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Nelson tax increase slated at 4% for 2022

Nelson residents are looking at a 4 per cent increase in their municipal taxes this year.

The number was unveiled Thursday night at a budget open house at city hall.

It would mean an extra $68 dollars this year on a so-called “average home” assessed at $636,000 (that’s last year’s $504,000 home with the added 26 per cent average increase in assessment for 2022).

After a 2 per cent tax increase in 2019, zero per cent in 2020 and 1.75 per cent in 2021, Chief Financial Offer Colin McClure told the audience the larger increase was needed.

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“Some of the cost pressures that we were seeing, it became very clear that a 4 per cent tax increase was needed. When you combine that and the mandate of this council for the four years, they are still in that 2 per cent range annually when you take in those four years.” McClure said.

Part of pressure is an increase in the resource recovery fee to satisfy council’s “pressure and desire” to reduce greenhouse gas emissions through an organic waste program, either through curbside pickup, a site drop off or subsidizing in-home composting units. The exact method is still being explored.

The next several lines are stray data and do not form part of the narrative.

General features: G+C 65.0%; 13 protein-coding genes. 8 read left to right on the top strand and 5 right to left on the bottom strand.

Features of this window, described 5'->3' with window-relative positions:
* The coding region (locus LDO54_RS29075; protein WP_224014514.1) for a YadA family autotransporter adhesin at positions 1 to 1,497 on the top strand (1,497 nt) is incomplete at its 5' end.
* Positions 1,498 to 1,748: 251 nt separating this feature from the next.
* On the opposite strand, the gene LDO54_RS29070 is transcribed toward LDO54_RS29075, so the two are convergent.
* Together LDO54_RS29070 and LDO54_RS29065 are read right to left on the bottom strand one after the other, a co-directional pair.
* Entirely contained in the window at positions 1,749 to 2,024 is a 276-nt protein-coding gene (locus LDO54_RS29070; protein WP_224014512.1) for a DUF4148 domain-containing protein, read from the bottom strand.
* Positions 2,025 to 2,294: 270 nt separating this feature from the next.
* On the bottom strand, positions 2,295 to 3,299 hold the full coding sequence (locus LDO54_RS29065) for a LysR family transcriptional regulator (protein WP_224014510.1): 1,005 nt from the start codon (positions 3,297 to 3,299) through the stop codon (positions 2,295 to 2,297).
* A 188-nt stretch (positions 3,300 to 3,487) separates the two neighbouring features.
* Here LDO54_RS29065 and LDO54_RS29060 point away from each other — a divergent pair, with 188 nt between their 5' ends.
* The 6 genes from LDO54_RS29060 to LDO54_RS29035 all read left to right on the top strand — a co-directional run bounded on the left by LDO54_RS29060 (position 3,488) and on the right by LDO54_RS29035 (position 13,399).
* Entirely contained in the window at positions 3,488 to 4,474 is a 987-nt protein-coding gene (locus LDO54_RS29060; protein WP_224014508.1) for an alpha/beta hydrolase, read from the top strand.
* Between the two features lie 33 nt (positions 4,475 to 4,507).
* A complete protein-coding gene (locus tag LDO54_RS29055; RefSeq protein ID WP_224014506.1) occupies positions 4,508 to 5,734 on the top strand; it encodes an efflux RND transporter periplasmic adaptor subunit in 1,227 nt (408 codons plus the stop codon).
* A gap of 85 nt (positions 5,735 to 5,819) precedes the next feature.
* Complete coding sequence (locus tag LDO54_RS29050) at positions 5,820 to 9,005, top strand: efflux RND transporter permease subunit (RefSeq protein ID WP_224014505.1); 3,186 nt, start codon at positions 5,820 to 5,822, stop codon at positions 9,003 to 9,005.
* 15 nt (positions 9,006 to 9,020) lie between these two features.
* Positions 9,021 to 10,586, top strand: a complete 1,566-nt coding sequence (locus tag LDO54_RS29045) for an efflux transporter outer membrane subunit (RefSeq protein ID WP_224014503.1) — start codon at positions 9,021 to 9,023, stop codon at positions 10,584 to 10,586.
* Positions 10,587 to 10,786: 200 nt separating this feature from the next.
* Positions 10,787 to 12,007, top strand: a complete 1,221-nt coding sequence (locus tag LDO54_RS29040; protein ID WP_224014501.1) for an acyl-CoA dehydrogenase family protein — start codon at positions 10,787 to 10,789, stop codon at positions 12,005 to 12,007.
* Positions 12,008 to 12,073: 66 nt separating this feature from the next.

In his opening address, Mayor John Dooley acknowledged the work and challenges for staff and council. “It wasn’t an easy process because, as you all know, we’re just slowly coming out of a COVID pandemic that really set us back on our heels at little bit. But thanks to the good work of our direction from council and the good work of our staff we were able to weather that storm fairly well,” the mayor said.

The city is anticipating a lot of private development this year, such as the condos on Baker Street, that will lead to new taxation revenue in the order of $92,000.

As for taxes on commercial properties, the city example of a 50-seat restaurant valued at $1 million, would see a $290 increase in their taxes this year.

When it comes to utilities, there’s a 1.6 per cent increase on residential water and sewer or an extra $17 this year.

McClure also outlined an “ambitious” $23.4 million capital works budget. He is “anticipating, any moment now” that the city will get a grant to start the $10 million deep energy retrofit of the Nelson Civic Center – a project that will take two or three years.

Only a few people were in the audience for the open house. The only two questions were about the uptake on paperless billing for Nelson Hydro and how the city could have more citizens engaged in the process.

The final budget and tax increase still has to be approved by city council, likely next month.

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